Multiple roles for NaV1.9 in visceral afferent activation by noxious mechanical and inflammatory stimuli.
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Chronic visceral pain affects millions of individuals worldwide, remains poorly understood, and current therapeutics are constrained by undesirable adverse events. Inflammation and distension of visceral organs are common causes of pain, suggesting drugs targeting these signalling pathways may be efficacious visceral treatments. The voltage-gated sodium channel subtype 1.9 (NaV1.9) has been strongly associated with the development of inflammatory pain by rodent studies and more recently, by the identification of channelopathies in man. The aim of these studies was to investigate the role of NaV1.9 in visceral afferent signalling in the gut. Data from this thesis demonstrates that NaV1.9 is expressed by approximately half of gut-projecting rodent dorsal root ganglia sensory neurons. Consistent with significant expression in visceral afferents, NaV1.9 is required for normal mechanosensation, and for the direct excitation and mechanical hypersensitisation of mouse colonic afferents by inflammatory mediators applied as an inflammatory soup (bradykinin, ATP, histamine, PGE2, and 5HT) or derived from man (as inflammatory bowel disease tissue supernatants). Additionally, the importance of P2Y receptor activation in both rodent and human gut to algogenic purinergic signalling was demonstrated. Collectively, these results demonstrate that NaV1.9, is required for persistence of responses to intense mechanical stimulation, contributes to inflammatory mechanical hypersensitivity, and is essential for activation by noxious inflammatory mediators, including those from diseased human bowel. These findings suggest that NaV1.9 represents a high-value target for development of visceral analgesics.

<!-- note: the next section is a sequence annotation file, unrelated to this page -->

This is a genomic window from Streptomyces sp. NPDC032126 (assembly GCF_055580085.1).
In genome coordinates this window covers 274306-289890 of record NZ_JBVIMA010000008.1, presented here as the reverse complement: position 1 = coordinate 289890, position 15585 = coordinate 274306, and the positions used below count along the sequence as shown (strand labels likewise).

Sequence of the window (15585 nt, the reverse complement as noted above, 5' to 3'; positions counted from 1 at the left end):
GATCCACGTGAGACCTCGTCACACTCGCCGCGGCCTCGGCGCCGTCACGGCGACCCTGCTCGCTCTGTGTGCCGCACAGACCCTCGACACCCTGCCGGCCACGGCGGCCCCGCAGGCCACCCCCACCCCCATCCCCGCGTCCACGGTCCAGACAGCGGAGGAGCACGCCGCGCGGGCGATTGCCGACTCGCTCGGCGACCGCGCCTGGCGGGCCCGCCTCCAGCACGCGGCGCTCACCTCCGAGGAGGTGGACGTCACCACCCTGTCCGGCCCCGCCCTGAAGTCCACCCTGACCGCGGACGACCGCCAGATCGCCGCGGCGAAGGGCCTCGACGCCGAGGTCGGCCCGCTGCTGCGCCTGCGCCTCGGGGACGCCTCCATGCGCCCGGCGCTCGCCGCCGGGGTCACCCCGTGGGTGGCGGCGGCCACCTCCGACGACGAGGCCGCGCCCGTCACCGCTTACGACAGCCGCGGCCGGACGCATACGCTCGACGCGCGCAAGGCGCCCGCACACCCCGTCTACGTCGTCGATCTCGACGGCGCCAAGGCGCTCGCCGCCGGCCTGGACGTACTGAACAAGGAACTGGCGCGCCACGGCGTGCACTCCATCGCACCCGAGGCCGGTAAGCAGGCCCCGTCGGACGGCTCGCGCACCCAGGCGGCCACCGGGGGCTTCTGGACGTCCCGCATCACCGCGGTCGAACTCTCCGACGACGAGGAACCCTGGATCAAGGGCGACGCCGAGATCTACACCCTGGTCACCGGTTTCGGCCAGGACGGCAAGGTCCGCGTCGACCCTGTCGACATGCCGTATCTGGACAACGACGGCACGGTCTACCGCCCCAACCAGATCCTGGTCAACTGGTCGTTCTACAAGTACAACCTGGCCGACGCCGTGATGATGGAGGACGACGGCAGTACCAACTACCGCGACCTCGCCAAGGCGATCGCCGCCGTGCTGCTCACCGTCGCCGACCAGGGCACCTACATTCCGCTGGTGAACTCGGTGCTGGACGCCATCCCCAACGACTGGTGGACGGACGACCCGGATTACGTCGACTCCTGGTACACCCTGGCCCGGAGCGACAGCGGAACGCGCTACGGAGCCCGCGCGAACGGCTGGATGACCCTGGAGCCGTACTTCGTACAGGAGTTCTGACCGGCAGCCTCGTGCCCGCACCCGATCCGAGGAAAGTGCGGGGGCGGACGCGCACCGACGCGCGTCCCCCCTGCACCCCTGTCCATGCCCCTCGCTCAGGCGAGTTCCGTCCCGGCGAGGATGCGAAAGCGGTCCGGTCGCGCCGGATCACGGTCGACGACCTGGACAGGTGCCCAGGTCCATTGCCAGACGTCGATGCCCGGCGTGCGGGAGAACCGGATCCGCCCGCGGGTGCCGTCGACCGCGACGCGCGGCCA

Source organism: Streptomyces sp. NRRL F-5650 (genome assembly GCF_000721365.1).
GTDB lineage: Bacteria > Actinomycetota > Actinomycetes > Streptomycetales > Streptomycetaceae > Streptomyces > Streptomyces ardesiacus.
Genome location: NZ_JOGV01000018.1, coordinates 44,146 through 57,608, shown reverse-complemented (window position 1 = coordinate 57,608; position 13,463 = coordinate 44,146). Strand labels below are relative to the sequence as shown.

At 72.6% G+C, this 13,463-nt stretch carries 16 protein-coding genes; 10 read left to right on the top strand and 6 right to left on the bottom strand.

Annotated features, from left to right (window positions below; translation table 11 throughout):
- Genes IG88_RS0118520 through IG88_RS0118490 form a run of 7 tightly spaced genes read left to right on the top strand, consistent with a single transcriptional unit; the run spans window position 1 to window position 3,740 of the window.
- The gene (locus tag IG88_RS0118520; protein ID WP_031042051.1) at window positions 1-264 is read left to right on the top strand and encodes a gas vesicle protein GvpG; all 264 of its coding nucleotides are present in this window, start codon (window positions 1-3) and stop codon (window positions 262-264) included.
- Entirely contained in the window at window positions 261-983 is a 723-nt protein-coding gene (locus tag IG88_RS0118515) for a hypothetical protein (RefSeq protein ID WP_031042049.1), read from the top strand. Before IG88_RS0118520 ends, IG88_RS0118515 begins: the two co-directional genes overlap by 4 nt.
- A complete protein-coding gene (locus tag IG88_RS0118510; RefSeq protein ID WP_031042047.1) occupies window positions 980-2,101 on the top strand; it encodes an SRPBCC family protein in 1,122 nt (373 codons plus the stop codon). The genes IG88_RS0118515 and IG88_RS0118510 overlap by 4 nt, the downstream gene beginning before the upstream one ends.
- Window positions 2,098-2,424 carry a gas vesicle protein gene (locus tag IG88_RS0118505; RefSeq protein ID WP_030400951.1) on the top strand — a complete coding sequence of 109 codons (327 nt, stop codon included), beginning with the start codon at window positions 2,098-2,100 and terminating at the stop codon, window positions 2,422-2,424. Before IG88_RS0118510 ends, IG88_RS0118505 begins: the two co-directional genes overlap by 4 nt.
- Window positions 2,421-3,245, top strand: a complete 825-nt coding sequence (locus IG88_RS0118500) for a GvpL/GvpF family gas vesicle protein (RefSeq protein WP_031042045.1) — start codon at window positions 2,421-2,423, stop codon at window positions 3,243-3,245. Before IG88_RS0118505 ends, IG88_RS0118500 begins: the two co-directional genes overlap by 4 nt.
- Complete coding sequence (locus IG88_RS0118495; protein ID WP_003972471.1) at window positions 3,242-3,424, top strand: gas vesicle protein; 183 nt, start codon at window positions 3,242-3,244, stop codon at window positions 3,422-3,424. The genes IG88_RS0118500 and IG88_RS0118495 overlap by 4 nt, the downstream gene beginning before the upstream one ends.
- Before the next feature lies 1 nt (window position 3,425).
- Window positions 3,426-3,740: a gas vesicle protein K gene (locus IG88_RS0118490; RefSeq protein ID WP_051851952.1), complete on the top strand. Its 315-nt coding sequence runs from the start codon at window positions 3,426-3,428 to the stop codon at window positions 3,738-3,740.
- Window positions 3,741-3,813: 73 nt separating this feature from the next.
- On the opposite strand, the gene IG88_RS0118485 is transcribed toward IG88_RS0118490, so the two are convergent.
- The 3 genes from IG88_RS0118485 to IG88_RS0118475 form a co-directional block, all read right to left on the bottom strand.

AuthorsHockley, James Robert Frederick
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